My only interview with LL Cool J and getting a hug afterwards!
The first U.S. interview I ever did – with Nick Ashford & Valerie Simpson in October 1974 and sharing with Valerie (pregnant at the time and not very talkative) afterwards that I got the impression she didn’t particularly care for doing interviews!
Playing backgammon with Patrice Rushen backstage at an awards show!

Constantly losing at gin rummy in numerous card games with my then-neighbour-prior-to-superstardom Luther Vandross while he shared his dreams about producing Aretha, Dionne and Diana.
Watching Esther Phillips cook Southern fried chicken at a hotel in Antigua after cussing out the organization who had flown her in from Italy for an awards ceremony at which they said she couldn‘t perform!

Telling Roberta Flack that before meeting her for the first time, I had been told she was a bitch! She laughed!
Being almost cussed out by Nina Simone for being late for a 1994 interview…until I gave her a bunch of flowers as a an apology and getting a kiss in return.

Giving Randy Crawford a rose after our first interview and then having her misinterpret the gesture as ‘romantic’. Not! (And yes, there is more to that story but not for these pages).
Riding with members of EW&F to the New York premiere of the movie Sgt. Pepper’s Lonely Hearts Club Band and feeling like I had ‘arrived’ in the big time! And at a post-show Studio 54 party getting an on-the-mouth kiss from a now-deceased famed organist/musician/recording artist in full view of Deniece Williams and others and feeling distinctly embarrassed! Well, he and I did know each other rather well…!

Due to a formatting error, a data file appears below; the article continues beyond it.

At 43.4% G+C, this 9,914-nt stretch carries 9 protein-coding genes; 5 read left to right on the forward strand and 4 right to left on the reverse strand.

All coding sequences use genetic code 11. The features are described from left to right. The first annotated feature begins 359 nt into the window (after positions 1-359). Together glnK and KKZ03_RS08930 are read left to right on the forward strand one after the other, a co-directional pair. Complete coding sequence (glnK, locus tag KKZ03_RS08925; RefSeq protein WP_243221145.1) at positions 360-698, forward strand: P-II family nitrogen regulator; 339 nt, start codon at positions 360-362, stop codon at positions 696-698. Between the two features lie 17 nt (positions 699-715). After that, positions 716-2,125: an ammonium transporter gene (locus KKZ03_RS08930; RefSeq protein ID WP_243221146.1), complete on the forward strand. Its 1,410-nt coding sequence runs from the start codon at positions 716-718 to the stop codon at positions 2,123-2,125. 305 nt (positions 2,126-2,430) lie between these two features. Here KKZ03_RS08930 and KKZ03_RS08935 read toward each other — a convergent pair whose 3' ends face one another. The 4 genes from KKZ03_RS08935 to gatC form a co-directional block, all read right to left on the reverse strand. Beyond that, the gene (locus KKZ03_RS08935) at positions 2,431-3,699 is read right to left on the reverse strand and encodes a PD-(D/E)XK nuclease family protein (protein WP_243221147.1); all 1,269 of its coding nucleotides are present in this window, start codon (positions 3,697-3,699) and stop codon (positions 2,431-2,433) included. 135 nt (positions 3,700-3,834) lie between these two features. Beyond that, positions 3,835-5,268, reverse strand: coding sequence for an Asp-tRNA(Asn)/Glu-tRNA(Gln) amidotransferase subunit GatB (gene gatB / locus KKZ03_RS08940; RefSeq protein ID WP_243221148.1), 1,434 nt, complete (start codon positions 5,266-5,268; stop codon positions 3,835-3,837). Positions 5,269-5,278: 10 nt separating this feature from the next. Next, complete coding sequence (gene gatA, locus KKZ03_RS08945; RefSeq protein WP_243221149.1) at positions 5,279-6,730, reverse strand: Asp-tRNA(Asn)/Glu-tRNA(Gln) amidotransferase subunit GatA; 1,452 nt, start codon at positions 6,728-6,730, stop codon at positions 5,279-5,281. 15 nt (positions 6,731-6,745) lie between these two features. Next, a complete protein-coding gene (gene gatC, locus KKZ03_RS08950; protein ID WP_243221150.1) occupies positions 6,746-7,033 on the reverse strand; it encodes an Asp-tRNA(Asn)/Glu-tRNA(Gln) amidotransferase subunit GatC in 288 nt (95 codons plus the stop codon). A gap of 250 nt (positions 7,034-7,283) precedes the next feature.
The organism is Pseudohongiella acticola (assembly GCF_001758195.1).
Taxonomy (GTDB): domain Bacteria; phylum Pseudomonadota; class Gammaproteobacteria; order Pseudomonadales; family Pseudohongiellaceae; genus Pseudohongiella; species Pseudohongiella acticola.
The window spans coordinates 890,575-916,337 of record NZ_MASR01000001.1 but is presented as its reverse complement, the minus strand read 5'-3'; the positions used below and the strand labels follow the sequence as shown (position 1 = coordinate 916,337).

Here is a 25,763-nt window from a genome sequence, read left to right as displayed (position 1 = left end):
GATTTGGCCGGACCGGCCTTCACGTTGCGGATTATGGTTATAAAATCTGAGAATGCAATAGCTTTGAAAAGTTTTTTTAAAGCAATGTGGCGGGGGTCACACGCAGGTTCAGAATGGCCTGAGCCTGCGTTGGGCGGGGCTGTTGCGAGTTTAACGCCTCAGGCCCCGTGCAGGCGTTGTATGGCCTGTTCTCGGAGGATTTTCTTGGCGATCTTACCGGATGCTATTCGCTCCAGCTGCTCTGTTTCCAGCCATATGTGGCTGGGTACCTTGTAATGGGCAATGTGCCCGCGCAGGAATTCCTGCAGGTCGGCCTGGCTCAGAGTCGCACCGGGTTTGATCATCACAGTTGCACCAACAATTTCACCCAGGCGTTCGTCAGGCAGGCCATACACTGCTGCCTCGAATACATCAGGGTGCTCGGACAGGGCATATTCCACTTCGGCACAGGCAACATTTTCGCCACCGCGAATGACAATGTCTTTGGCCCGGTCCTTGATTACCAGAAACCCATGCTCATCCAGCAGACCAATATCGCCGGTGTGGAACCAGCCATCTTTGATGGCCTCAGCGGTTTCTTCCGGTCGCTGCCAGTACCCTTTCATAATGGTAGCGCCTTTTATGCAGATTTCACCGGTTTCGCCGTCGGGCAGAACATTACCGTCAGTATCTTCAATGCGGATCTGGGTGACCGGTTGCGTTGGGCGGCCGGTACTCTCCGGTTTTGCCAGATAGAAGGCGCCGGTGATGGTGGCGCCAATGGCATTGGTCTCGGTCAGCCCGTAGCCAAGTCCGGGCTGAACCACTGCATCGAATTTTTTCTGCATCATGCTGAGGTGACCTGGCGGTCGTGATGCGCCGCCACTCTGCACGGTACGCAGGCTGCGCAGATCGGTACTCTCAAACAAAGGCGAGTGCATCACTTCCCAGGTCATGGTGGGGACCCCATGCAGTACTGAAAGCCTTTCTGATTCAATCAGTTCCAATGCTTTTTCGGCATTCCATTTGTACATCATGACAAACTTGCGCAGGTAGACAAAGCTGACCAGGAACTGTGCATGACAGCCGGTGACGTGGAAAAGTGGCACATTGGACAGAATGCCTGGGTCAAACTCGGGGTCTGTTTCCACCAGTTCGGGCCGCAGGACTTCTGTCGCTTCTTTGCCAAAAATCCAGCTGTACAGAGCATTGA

Watching a teenage Whitney Houston doing a vocal ‘step out’ at one of her mother’s shows in New York in 1978 or thereabouts and thinking ‘wow, she’s got some serious vocal chops!’ Well, duh,…

Having an unnamed (I am not up for being sued!) mega legend run his hands up and down my leg under the pretext that he ‘liked’ my trousers, only stopping when members of his family walked in to the room!

Watching another unnamed male superstar (I’m still not up for being sued!) quickly throw a marijuana joint he had been smoking out of the window of his penthouse when his somewhat strict mother rang the door bell!
Going to a small storefront church in Chicago with Natalie Cole to watch her then-husband Reverend Marvin Yancy preach.
Getting a ride home from Janet Jackson and her then-hubby Rene after a mammoth two-hour interview session at her Malibu mansion and wanting to yell to all my neighbours that Janet was in the jeep parked outside my modest L.A. apartment building!